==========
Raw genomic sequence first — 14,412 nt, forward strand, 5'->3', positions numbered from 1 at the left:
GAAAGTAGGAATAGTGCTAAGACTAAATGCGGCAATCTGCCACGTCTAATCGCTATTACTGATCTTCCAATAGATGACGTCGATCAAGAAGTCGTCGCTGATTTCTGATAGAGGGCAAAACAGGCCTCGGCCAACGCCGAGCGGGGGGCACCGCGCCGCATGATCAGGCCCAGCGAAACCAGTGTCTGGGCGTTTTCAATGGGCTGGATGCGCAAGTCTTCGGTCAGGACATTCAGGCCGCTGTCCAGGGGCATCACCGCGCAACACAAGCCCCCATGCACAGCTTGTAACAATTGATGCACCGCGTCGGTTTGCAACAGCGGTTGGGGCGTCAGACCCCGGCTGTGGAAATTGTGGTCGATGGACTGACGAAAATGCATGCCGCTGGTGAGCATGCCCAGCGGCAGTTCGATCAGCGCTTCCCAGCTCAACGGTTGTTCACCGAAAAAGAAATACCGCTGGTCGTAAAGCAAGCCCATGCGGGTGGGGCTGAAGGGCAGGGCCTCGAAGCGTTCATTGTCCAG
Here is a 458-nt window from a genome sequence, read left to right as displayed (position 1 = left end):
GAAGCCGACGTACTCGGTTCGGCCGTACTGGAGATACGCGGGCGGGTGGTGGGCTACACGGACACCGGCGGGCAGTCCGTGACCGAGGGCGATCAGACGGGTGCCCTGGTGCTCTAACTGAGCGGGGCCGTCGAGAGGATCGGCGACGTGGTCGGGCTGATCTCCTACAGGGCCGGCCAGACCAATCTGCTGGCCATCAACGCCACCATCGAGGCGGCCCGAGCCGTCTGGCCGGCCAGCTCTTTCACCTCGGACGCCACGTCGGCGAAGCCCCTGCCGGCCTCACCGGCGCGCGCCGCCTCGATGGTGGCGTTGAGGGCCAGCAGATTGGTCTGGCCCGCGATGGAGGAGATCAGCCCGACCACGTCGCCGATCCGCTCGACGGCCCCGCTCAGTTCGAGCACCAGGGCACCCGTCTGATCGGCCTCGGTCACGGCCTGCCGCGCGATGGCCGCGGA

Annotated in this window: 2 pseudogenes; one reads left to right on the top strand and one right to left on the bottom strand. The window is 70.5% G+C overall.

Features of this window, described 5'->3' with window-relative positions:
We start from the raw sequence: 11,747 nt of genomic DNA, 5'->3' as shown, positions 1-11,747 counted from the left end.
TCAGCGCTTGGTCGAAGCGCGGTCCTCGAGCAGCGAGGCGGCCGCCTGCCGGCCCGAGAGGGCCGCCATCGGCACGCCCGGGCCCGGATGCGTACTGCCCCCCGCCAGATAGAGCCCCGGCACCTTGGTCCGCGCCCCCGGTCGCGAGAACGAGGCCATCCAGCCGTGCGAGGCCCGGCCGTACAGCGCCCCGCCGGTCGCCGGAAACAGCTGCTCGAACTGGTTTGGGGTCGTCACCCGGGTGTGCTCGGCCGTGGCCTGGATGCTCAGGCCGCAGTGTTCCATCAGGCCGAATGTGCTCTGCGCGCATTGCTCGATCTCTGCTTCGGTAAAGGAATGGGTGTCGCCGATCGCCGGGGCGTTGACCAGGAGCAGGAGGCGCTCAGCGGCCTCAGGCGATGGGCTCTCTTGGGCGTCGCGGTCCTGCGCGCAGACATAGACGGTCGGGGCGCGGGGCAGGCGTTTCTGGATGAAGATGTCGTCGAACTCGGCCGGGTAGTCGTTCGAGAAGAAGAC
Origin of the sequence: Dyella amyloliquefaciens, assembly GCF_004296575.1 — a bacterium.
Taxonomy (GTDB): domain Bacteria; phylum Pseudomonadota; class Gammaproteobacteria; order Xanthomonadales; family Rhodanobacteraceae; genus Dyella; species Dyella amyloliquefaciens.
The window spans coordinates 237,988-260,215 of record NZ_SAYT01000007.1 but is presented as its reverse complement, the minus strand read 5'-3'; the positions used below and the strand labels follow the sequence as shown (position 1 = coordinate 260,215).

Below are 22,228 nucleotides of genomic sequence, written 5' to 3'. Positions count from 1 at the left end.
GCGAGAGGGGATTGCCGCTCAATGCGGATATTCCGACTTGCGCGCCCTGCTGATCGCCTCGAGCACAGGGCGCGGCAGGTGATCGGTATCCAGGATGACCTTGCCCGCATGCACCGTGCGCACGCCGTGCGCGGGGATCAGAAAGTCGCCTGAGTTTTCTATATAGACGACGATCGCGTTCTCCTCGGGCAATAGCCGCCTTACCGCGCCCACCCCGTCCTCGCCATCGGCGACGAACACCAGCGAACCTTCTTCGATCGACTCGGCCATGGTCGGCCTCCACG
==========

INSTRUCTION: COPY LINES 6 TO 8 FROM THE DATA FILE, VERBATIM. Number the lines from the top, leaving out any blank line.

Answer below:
Features of this window, described 5'->3' with window-relative positions:
We start from the raw sequence: 11,747 nt of genomic DNA, 5'->3' as shown, positions 1-11,747 counted from the left end.
TCAGCGCTTGGTCGAAGCGCGGTCCTCGAGCAGCGAGGCGGCCGCCTGCCGGCCCGAGAGGGCCGCCATCGGCACGCCCGGGCCCGGATGCGTACTGCCCCCCGCCAGATAGAGCCCCGGCACCTTGGTCCGCGCCCCCGGTCGCGAGAACGAGGCCATCCAGCCGTGCGAGGCCCGGCCGTACAGCGCCCCGCCGGTCGCCGGAAACAGCTGCTCGAACTGGTTTGGGGTCGTCACCCGGGTGTGCTCGGCCGTGGCCTGGATGCTCAGGCCGCAGTGTTCCATCAGGCCGAATGTGCTCTGCGCGCATTGCTCGATCTCTGCTTCGGTAAAGGAATGGGTGTCGCCGATCGCCGGGGCGTTGACCAGGAGCAGGAGGCGCTCAGCGGCCTCAGGCGATGGGCTCTCTTGGGCGTCGCGGTCCTGCGCGCAGACATAGACGGTCGGGGCGCGGGGCAGGCGTTTCTGGATGAAGATGTCGTCGAACTCGGCCGGGTAGTCGTTCGAGAAGAAGAC